I am always amazed at how happy people can seem living in poverty - or in conditions that would seem quite grim to an American. Perspective huh? While we stress about traffic, money, too much to do, paying the mortgage, cost of health insurance, most of the world has a lot more, more serious things to worry about. But they don't. Well not exactly, but they seem to accept a lot and enjoy what they do have-like family.

    This is why I think it is important to travel, especially with children. Perspective is important. You don't "need" a Wii if you have a friend who needs shoes. Most kids don't have enough room to have the full Thomas train table.

    I can't wait to get to Cambodia. Every time I have tried there was a major political upheaval or we had so little time, I could not get the flights to work. Soon.

  9. Nomadic Matt on October 17, 2008 at 8:33 a.m.

    amazing photo. Picture that speaks more than 1,000 words.

  10. Debbie on October 17, 2008 at 10:31 a.m.

    Thanks for the nice words everyone. Cambodia really impacted us. In some ways more that anyplace else we have been. The people there have been through so much, and many people were very open with their stories.

    There was a real sense of hopefulness during our visit (Back in 2001) ... locals welcomed tourists with open arms as a sign of stability (and also potential income). And there was a real desire to connect with us on a personal level. Being in a new place is overwhelming, especially when there is as much poverty as there is in Cambodia, yet we felt very at ease with the locals.

    On the first day, we hired a moto driver to take us to Tol Sleng, the Khmer Rouge prison. He took the time to point things out on the way... where he had grown up, where his family lived, and where he stayed while his father was in Tol Sleng. We were comfortable with him, and ended up hiring him every day for the remainder of our trip. That connection was fabulous to us. He took us to a new dance school where traditional dance, almost entirely lost during the war, was being taught to young kids. He took us along the river to the "upscale" restaurants where Cambodia's successful business people dine, and he helped us understand what we were seeing.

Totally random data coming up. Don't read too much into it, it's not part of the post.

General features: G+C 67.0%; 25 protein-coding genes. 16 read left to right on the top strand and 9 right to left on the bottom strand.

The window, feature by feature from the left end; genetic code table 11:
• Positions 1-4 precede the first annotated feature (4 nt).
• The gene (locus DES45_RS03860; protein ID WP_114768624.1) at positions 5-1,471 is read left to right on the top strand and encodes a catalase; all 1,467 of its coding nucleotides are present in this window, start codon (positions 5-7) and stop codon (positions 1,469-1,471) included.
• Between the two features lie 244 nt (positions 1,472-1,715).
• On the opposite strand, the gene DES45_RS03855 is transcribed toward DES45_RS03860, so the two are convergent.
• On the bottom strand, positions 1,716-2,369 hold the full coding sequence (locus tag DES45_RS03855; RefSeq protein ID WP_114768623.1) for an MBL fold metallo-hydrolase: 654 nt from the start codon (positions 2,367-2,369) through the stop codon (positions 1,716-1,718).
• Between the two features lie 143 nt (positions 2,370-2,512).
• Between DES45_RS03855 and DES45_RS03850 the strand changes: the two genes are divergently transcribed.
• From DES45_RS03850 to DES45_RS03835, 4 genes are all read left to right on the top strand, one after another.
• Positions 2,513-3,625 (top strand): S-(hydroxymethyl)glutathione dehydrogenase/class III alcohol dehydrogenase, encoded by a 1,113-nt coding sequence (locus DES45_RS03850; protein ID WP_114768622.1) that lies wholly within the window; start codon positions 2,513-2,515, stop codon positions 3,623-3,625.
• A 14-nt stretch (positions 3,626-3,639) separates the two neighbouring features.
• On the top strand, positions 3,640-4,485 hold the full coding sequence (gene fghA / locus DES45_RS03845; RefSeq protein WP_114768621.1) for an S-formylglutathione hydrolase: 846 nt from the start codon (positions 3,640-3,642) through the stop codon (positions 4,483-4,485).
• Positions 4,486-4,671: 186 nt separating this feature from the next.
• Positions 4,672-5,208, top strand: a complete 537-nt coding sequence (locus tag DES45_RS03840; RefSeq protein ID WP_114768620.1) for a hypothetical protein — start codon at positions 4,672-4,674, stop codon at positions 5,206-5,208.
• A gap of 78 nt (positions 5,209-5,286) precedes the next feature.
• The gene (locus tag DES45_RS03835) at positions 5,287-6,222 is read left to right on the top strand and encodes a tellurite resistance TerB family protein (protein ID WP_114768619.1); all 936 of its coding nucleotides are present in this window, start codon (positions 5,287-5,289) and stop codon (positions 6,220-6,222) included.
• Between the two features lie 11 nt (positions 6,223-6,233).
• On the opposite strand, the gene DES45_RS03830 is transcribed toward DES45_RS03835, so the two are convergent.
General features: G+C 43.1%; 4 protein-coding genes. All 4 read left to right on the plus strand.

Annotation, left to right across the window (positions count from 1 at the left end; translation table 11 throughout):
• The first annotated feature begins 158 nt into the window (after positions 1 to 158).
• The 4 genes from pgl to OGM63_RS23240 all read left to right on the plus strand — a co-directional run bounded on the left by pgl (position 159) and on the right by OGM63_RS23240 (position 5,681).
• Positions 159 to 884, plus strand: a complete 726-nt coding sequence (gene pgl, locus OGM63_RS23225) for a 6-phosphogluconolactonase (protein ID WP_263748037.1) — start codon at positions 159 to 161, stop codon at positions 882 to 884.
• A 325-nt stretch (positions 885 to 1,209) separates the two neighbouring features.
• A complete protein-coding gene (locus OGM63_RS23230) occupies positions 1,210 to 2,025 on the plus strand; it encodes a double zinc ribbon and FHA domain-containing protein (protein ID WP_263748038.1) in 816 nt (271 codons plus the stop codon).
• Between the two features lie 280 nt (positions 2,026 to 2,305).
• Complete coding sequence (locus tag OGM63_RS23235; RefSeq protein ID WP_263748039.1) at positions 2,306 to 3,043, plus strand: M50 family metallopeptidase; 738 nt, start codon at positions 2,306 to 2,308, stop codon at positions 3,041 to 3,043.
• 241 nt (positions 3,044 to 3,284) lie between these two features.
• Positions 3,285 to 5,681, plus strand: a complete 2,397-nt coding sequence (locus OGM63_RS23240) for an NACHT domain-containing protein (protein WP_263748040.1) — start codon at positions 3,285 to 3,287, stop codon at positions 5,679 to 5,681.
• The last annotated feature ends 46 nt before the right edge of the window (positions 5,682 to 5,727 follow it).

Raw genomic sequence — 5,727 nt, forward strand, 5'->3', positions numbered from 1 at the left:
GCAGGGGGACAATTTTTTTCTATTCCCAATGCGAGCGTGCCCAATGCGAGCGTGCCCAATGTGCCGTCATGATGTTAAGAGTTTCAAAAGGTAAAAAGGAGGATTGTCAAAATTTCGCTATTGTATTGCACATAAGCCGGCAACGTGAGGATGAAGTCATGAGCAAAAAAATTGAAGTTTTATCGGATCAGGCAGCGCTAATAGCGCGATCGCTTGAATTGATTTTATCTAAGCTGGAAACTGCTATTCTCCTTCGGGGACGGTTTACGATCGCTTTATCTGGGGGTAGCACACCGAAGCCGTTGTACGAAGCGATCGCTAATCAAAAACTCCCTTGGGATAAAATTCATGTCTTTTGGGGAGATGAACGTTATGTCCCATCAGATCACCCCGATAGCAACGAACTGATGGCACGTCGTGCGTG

In our guest house, the girls that worked in the restaurant were so happy to see and talk with us each day that we got in the habit of having tea there in the afternoon. Bit by bit they started to tell us their stories too, and they were heartbreaking. Honestly, if I had been in their shoes, I don't know how I would have continued. Yet there they were, laughing, making jokes, practicing their English, and each one had traveled far from home to make money in the city, learn English, and take computer classes.

    I haven't yet taken my kids anywhere like this either. Here in Seattle, we live a pretty comfortable life, and I worry about them growing up with a lack of perspective. They know that I give money to homeless people & E and I have talked about it. Occasionally, they've seen me take someone into a grocery store or sandwich shop and buy them something to eat. On the holidays, we buy an extra gift for a kid who needs one. But that's about it.

    This week has really gotten me thinking though. Besides all the posts on poverty, it turns out that the food bank closest to where we live is having a hard time keeping the shelves stocked (increased need, decreased donations). I'm going to make an extra costco run this week & have the kids help me bring food to the food bank. I don't know how much of an impression it will make at such a young age, but I think it's important for them to start understanding that not everyone has the head-start in life that they got.